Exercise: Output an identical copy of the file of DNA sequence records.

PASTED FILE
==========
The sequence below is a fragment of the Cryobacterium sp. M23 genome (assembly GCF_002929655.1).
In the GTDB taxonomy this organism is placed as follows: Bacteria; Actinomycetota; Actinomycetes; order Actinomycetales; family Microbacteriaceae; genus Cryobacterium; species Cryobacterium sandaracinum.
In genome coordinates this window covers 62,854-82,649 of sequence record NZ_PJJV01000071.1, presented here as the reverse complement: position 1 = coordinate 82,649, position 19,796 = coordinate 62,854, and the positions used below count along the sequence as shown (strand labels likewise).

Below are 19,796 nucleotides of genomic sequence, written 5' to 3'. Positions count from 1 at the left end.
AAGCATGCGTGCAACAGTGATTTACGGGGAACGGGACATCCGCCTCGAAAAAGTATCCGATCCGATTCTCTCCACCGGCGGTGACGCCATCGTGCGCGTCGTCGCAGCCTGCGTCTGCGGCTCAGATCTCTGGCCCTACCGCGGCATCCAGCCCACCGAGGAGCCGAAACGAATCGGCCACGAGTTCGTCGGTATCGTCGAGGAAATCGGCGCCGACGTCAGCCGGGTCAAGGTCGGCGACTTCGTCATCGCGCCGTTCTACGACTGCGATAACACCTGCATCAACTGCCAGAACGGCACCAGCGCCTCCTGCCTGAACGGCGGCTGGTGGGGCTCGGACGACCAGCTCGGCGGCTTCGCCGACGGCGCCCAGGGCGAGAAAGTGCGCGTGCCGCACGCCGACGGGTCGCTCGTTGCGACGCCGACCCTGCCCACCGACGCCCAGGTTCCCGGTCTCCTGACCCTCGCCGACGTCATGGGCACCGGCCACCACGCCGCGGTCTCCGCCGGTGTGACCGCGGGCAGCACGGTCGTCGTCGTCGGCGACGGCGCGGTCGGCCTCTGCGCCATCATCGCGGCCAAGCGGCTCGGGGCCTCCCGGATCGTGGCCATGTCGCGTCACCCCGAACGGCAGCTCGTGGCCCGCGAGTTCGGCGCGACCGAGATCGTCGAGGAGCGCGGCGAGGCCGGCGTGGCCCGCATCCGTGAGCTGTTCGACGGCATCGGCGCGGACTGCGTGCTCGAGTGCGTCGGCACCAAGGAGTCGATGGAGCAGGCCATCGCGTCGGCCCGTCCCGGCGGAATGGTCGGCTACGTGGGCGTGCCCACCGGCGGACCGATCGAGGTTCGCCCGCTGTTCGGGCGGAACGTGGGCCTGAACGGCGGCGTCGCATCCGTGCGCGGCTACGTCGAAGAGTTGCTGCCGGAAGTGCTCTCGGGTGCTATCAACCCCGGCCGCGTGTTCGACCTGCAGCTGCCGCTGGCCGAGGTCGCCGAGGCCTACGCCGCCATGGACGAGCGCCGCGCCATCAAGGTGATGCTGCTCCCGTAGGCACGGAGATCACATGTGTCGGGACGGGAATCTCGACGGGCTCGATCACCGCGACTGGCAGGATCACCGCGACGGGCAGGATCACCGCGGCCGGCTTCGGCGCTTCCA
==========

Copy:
The sequence below is a fragment of the Cryobacterium sp. M23 genome (assembly GCF_002929655.1).
In the GTDB taxonomy this organism is placed as follows: Bacteria; Actinomycetota; Actinomycetes; order Actinomycetales; family Microbacteriaceae; genus Cryobacterium; species Cryobacterium sandaracinum.
In genome coordinates this window covers 62,854-82,649 of sequence record NZ_PJJV01000071.1, presented here as the reverse complement: position 1 = coordinate 82,649, position 19,796 = coordinate 62,854, and the positions used below count along the sequence as shown (strand labels likewise).

Below are 19,796 nucleotides of genomic sequence, written 5' to 3'. Positions count from 1 at the left end.
AAGCATGCGTGCAACAGTGATTTACGGGGAACGGGACATCCGCCTCGAAAAAGTATCCGATCCGATTCTCTCCACCGGCGGTGACGCCATCGTGCGCGTCGTCGCAGCCTGCGTCTGCGGCTCAGATCTCTGGCCCTACCGCGGCATCCAGCCCACCGAGGAGCCGAAACGAATCGGCCACGAGTTCGTCGGTATCGTCGAGGAAATCGGCGCCGACGTCAGCCGGGTCAAGGTCGGCGACTTCGTCATCGCGCCGTTCTACGACTGCGATAACACCTGCATCAACTGCCAGAACGGCACCAGCGCCTCCTGCCTGAACGGCGGCTGGTGGGGCTCGGACGACCAGCTCGGCGGCTTCGCCGACGGCGCCCAGGGCGAGAAAGTGCGCGTGCCGCACGCCGACGGGTCGCTCGTTGCGACGCCGACCCTGCCCACCGACGCCCAGGTTCCCGGTCTCCTGACCCTCGCCGACGTCATGGGCACCGGCCACCACGCCGCGGTCTCCGCCGGTGTGACCGCGGGCAGCACGGTCGTCGTCGTCGGCGACGGCGCGGTCGGCCTCTGCGCCATCATCGCGGCCAAGCGGCTCGGGGCCTCCCGGATCGTGGCCATGTCGCGTCACCCCGAACGGCAGCTCGTGGCCCGCGAGTTCGGCGCGACCGAGATCGTCGAGGAGCGCGGCGAGGCCGGCGTGGCCCGCATCCGTGAGCTGTTCGACGGCATCGGCGCGGACTGCGTGCTCGAGTGCGTCGGCACCAAGGAGTCGATGGAGCAGGCCATCGCGTCGGCCCGTCCCGGCGGAATGGTCGGCTACGTGGGCGTGCCCACCGGCGGACCGATCGAGGTTCGCCCGCTGTTCGGGCGGAACGTGGGCCTGAACGGCGGCGTCGCATCCGTGCGCGGCTACGTCGAAGAGTTGCTGCCGGAAGTGCTCTCGGGTGCTATCAACCCCGGCCGCGTGTTCGACCTGCAGCTGCCGCTGGCCGAGGTCGCCGAGGCCTACGCCGCCATGGACGAGCGCCGCGCCATCAAGGTGATGCTGCTCCCGTAGGCACGGAGATCACATGTGTCGGGACGGGAATCTCGACGGGCTCGATCACCGCGACTGGCAGGATCACCGCGACGGGCAGGATCACCGCGGCCGGCTTCGGCGCTTCCA